Blizzard and Glider Return to Court Monday
Back in January of 2009, Blizzard won a court case against MDY, the makers of the Glider ‘bot’ that players can use to automate gameplay in World of Warcraft. Not only did the judge award Blizzard summary judgment on several issues, he also held that MDY’s founder, Michael Donnelly, was personally liable for the actions his company took.
There’s been a lot of talk concerning that ruling, and the repercussions it has for future cases if Blizzard is successful. Not being a lawyer, I won’t pretend to know the ins and outs of the judgment, I’ll just point you to Ars Technica so you can see what went on there.
I can hear you now. “So what if Blizzard gets sued? They have tons of money!” Well apparently, this lawsuit could have a very lasting effect on how games are played, marketed, and run online for a long time after this case ends.
Monday marks the return of this case to a courtroom, as MDY’s appeal is being heard by the Ninth Circuit Court of Appeals. This impact of this case could be felt all over the software world, and not just in gaming. As Tim Lee notes in the Ars article referenced above,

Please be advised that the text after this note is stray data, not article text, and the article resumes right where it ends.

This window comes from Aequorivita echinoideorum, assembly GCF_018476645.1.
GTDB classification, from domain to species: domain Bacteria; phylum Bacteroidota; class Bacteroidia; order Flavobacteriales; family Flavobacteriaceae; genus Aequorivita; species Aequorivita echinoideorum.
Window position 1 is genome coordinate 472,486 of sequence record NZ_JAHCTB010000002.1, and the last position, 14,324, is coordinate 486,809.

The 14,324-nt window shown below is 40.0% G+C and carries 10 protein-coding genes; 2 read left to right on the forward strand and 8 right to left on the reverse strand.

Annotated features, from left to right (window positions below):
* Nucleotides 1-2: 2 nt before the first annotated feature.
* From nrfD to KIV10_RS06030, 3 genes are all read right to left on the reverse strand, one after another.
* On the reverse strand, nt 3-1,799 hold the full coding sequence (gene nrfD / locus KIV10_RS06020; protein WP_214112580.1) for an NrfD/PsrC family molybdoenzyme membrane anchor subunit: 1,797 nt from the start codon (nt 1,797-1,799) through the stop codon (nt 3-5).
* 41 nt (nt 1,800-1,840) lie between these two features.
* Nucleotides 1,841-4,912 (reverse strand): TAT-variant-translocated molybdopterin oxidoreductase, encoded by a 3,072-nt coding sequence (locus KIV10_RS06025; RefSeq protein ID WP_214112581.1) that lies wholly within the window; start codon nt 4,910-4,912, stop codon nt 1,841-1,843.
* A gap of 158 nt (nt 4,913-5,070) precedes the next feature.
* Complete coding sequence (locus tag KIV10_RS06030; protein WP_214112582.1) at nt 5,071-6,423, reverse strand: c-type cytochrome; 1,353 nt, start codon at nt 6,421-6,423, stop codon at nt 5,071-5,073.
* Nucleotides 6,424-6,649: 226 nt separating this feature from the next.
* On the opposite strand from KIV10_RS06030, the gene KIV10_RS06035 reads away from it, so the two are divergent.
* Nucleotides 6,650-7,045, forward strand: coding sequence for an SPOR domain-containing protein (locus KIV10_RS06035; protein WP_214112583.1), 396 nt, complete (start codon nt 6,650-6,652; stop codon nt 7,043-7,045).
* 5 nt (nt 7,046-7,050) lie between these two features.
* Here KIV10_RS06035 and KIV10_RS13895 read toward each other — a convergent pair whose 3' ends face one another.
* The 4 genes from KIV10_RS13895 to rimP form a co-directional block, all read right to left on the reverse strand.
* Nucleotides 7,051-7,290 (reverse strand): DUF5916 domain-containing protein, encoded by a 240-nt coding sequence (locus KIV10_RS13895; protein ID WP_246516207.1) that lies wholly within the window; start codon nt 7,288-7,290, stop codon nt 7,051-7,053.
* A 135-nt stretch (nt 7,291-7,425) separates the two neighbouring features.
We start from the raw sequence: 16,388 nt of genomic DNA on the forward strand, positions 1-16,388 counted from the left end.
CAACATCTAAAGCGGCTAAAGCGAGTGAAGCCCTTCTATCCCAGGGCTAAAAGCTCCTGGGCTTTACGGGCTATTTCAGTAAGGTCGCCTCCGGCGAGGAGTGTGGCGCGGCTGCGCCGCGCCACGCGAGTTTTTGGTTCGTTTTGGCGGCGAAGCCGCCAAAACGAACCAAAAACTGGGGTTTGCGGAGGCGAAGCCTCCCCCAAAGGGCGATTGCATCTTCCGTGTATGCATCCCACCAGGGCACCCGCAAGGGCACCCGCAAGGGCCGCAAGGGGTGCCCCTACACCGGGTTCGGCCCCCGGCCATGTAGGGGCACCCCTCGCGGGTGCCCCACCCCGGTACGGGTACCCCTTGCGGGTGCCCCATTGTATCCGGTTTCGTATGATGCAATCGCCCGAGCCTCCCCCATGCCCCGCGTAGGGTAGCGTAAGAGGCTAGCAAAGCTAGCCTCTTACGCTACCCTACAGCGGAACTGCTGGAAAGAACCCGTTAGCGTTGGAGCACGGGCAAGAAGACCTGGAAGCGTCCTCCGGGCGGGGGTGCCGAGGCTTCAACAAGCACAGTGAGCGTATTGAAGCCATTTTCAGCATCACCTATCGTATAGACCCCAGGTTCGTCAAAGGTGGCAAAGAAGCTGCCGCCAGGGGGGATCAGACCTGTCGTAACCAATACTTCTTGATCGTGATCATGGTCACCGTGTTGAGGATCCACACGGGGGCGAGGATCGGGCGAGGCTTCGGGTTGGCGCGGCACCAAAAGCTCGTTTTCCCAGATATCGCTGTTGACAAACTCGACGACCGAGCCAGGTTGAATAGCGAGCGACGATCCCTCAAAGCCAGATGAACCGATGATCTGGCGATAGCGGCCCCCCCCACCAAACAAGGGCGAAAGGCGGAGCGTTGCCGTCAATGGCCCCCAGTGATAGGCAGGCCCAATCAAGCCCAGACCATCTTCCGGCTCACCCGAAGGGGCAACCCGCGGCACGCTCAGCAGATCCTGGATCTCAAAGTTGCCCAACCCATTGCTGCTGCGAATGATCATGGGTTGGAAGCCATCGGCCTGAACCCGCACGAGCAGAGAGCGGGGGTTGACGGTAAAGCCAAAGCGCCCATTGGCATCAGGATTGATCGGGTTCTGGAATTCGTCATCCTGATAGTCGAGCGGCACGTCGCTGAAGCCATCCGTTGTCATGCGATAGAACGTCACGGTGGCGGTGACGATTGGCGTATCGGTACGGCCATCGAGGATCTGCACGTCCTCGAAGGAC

Blizzard argued, and Judge Campbell agreed, that when users violated the World of Warcraft EULA, they no longer had a license to play the game and were therefore guilty of copyright infringement. As Siy noted in a blog post last year, Blizzard’s theory, if taken literally, would mean that violating any of the rules in the EULA and Terms of Service, such as choosing a screen name that didn’t meet Blizzard’s guidelines, would be an act of copyright infringement. And distributing software that helps users infringe copyright itself constitutes secondary copyright infringement, which could expose MDY to copyright law’s draconian “statutory damages” of $150,000 per act of infringement. The law gives aggrieved parties to contract disputes much less potent powers.
The Electronic Frontier Foundation is also opposed to the ruling made in Blizzard’s favor, and they have posted a lengthy discourse describing why on their site. Basically, this case will determine the enforceability of all those EULAs that you just click through without reading, and whether or not you own the program you purchased, or just a license to use it.
I know legal proceedings can be as boring as watching paint dry, but the implications this particular case has for the gaming industry mean it is definitely one to watch come Monday.